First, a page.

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Dr. Anthony Fauci announced Monday that he will resign as director of the National Institute of Allergy and Infectious Diseases (NIAID) after spending more than a half-century in government, prompting Republican detractors to question his timing following his perceived double-talk during the COVID-19 pandemic.
In December, Fauci will also forfeit his roles as chief of the NIAID Laboratory of Immunoregulation and President Joe Biden‘s chief medical adviser, saying he wants “to pursue the next chapter of my career.” Republicans believe Fauci is leaving government due to the possibility that the GOP will take control of the House in November.
“Dr. Fauci is conveniently resigning from his position in December before House Republicans have an opportunity to hold him accountable for destroying our country over these past three years,” Republican Representative Andy Biggs of Arizona tweeted, adding that Fauci will be held accountable whether or not he remains in public office. “This guy is a coward.”
Fauci gained national attention during the COVID-19 pandemic, including acknowledging having to “stand up” to former President Donald Trump‘s COVID-related claims to benefit the public and “for the sake of preserving my own integrity.”
Emails from Fauci uncovered via the Freedom of Information Act showed that he said “the typical mask you buy in the drug store is not really effective in keeping out virus,” even as mask mandates were commonplace nationwide for long periods of time.
Republican Senator Rand Paul of Kentucky, who has had multiple public squabbles with Fauci, pledged Monday to conduct “a full-throated investigation into the origins of the pandemic” regardless of Fauci’s impending departure.
“[Fauci] will be asked to testify under oath regarding any discussions he participated in concerning the lab leak,” Paul tweeted.
Mercedes Schlapp, former White House communications director under Trump, tweeted that it is “no coincidence” Fauci chose a December retirement date “right after Republicans will take back the House and immediately plan oversight into our pandemic response and his funding of gain of function research at the Wuhan Lab.”
Fauci has spent the past 38 years as NIAID director, first serving during President Ronald Reagan’s administration and ultimately seven presidents in total on infectious diseases including HIV/AIDS, West Nile virus, the anthrax attacks, pandemic influenza, various bird influenza threats, Ebola and Zika.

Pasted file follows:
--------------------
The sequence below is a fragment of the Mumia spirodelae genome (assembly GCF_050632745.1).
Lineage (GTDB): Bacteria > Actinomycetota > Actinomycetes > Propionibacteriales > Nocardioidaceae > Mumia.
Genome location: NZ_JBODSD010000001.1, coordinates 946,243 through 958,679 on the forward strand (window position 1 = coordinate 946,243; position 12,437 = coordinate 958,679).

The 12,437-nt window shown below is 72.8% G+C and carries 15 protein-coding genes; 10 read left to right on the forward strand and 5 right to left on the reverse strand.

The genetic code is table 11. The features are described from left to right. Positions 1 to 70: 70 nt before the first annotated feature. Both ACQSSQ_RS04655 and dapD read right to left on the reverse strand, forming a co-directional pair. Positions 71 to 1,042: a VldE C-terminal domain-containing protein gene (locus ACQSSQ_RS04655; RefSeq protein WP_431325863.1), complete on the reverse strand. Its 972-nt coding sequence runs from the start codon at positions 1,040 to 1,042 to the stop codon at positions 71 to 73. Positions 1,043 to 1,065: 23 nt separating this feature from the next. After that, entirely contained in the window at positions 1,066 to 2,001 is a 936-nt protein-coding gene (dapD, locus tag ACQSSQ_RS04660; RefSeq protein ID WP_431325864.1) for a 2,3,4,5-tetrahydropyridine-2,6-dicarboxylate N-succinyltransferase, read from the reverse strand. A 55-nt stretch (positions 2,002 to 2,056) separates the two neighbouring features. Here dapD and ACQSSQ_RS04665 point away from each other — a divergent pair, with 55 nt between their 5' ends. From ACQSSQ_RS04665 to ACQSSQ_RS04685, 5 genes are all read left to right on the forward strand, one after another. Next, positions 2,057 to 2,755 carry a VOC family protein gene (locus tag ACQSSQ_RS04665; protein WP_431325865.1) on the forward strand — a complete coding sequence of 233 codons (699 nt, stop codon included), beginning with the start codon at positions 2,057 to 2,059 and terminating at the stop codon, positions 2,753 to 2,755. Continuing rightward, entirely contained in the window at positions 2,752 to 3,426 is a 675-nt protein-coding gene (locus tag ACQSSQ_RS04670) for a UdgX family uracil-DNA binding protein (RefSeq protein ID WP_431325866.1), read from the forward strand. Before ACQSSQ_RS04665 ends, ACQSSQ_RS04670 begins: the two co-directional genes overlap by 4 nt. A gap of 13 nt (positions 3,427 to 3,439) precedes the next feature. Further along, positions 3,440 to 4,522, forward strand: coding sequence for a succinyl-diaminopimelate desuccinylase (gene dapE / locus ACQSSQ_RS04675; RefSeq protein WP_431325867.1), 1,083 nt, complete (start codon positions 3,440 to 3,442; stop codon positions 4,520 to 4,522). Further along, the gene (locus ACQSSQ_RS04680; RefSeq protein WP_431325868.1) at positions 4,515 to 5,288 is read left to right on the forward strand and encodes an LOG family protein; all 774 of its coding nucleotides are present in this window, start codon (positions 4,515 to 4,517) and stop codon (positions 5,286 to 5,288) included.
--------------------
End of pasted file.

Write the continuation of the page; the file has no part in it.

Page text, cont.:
“It has been the honor of a lifetime to have led the NIAID, an extraordinary institution, for so many years and through so many scientific and public health challenges,” Fauci said in a statement released Monday, adding that he is not retiring but will continue to advance science and public health and mentor the next generation.
“I am very proud of our many accomplishments. I have worked with—and learned from—countless talented and dedicated people in my own laboratory, at NIAID, at NIH and beyond. To them I express my abiding respect and gratitude.”
In a statement, Biden said he first worked closely with Fauci as vice president on Zika and Ebola response, finding Fauci to be “a dedicated public servant, and a steady hand with wisdom and insight honed over decades at the forefront of some of our most dangerous and challenging public health crises.”
“When it came time to build a team to lead our COVID-19 response—in fact, in one of my first calls as President-elect—I immediately asked Dr. Fauci to extend his service as my chief medical advisor to deal with the COVID-19 crisis our nation faced,” the statement said.
“In that role, I’ve been able to call him at any hour of the day for his advice as we’ve tackled this once-in-a-generation pandemic. His commitment to the work is unwavering, and he does it with an unparalleled spirit, energy and scientific integrity.”
Newsweek reached out to the NIAID for further comment.